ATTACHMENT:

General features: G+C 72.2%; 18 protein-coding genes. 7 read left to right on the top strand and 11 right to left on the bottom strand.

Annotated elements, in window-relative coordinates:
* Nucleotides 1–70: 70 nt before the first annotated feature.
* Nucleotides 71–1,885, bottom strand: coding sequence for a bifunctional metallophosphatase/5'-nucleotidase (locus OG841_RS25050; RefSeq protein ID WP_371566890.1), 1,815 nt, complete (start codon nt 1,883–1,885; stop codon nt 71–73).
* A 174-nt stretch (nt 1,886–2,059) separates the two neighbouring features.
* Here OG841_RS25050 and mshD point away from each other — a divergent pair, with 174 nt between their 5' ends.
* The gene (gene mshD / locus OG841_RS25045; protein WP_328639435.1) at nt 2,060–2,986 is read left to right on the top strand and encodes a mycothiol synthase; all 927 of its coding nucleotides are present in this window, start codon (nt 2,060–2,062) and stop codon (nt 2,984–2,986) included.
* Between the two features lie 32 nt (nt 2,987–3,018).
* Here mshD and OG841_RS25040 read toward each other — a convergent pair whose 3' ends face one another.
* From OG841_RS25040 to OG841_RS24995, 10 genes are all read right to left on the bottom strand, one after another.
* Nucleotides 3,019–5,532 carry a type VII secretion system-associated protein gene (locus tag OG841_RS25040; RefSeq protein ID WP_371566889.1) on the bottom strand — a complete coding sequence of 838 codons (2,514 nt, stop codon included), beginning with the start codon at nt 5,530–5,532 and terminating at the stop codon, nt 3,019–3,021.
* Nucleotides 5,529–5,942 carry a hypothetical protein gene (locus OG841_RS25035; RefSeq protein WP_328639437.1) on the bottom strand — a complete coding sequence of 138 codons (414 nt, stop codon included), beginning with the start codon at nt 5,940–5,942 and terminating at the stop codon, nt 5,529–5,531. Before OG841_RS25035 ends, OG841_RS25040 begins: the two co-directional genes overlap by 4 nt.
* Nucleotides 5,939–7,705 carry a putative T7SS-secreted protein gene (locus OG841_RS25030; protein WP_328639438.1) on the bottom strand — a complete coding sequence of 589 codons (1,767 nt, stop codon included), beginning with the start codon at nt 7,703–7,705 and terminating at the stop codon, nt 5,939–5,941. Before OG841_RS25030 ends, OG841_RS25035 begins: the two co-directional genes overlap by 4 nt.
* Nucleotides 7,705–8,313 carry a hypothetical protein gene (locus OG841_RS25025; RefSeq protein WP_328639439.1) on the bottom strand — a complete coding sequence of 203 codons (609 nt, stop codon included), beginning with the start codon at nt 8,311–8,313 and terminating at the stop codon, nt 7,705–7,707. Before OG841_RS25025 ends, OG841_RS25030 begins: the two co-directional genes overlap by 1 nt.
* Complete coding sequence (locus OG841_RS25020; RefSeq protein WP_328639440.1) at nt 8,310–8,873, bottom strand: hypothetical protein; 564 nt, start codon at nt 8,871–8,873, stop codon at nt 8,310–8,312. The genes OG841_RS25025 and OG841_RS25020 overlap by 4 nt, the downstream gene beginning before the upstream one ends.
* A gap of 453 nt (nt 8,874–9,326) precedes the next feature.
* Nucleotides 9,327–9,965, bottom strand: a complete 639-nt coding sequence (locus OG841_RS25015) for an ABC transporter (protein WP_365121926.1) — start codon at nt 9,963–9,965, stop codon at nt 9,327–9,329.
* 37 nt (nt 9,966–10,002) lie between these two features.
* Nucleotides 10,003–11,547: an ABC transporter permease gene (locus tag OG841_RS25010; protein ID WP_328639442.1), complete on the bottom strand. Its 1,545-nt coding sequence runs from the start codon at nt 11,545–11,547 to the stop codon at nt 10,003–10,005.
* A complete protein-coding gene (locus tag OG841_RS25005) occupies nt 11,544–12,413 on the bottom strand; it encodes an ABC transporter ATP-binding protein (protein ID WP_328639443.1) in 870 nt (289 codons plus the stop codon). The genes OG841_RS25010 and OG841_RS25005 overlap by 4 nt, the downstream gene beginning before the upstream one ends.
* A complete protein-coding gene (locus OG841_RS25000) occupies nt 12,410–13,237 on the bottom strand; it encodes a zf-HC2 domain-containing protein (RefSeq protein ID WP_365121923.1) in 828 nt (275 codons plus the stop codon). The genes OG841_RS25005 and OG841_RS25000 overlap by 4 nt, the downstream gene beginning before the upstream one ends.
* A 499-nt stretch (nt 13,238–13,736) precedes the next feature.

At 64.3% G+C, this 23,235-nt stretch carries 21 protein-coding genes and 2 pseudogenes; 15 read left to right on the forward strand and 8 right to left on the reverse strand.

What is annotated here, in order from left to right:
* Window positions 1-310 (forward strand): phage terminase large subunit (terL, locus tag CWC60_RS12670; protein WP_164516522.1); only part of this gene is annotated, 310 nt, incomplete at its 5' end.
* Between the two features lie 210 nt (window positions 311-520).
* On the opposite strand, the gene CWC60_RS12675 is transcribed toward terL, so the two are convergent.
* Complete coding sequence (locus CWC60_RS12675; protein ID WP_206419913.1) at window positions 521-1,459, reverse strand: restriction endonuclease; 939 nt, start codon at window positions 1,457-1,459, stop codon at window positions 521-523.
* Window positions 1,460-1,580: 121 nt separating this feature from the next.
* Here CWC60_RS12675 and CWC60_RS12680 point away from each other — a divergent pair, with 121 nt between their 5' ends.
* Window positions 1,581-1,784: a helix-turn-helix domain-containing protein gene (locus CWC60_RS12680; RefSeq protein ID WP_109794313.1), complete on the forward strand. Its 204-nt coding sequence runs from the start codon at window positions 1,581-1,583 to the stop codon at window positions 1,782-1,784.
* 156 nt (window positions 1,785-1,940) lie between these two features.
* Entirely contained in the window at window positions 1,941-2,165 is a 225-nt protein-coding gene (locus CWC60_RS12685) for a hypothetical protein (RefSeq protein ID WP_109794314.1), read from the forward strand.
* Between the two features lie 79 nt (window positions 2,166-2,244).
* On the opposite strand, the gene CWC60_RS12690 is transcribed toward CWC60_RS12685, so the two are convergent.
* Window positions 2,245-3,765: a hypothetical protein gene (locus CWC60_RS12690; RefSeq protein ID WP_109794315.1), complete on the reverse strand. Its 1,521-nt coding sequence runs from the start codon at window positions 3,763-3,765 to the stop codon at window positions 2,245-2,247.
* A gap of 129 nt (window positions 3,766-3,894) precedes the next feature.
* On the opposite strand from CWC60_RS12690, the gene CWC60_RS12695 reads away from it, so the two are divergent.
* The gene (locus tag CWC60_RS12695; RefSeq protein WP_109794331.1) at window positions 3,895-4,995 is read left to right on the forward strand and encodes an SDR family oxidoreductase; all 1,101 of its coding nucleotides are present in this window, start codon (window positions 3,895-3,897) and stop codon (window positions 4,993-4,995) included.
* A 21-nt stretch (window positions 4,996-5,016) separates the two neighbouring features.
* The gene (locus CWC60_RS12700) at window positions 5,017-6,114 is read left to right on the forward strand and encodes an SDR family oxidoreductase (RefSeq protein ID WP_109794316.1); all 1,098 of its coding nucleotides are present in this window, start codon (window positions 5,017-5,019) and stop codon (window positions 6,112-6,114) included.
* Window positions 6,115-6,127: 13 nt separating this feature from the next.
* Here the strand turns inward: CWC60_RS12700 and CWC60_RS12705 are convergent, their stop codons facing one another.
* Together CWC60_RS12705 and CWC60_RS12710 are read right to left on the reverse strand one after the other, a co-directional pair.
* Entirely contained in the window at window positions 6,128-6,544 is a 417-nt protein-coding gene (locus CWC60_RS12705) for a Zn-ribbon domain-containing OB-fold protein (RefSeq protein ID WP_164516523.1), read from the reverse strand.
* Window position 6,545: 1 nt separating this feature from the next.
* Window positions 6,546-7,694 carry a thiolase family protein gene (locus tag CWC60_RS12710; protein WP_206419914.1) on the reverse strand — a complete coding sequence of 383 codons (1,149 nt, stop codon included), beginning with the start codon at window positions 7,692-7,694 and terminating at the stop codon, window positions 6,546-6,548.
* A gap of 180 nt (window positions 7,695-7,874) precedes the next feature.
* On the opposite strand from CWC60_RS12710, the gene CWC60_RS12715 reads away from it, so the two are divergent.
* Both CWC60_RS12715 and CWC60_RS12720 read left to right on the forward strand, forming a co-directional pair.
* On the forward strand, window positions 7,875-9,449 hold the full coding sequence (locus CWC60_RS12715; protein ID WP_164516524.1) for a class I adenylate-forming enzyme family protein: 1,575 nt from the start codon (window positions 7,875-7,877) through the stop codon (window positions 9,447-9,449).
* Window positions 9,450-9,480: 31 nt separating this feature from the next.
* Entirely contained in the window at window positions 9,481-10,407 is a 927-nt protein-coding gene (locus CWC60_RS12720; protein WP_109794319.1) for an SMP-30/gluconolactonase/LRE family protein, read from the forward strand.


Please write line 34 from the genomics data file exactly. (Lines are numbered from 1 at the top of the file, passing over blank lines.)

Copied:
* Between the two features lie 79 nt (window positions 2,166-2,244).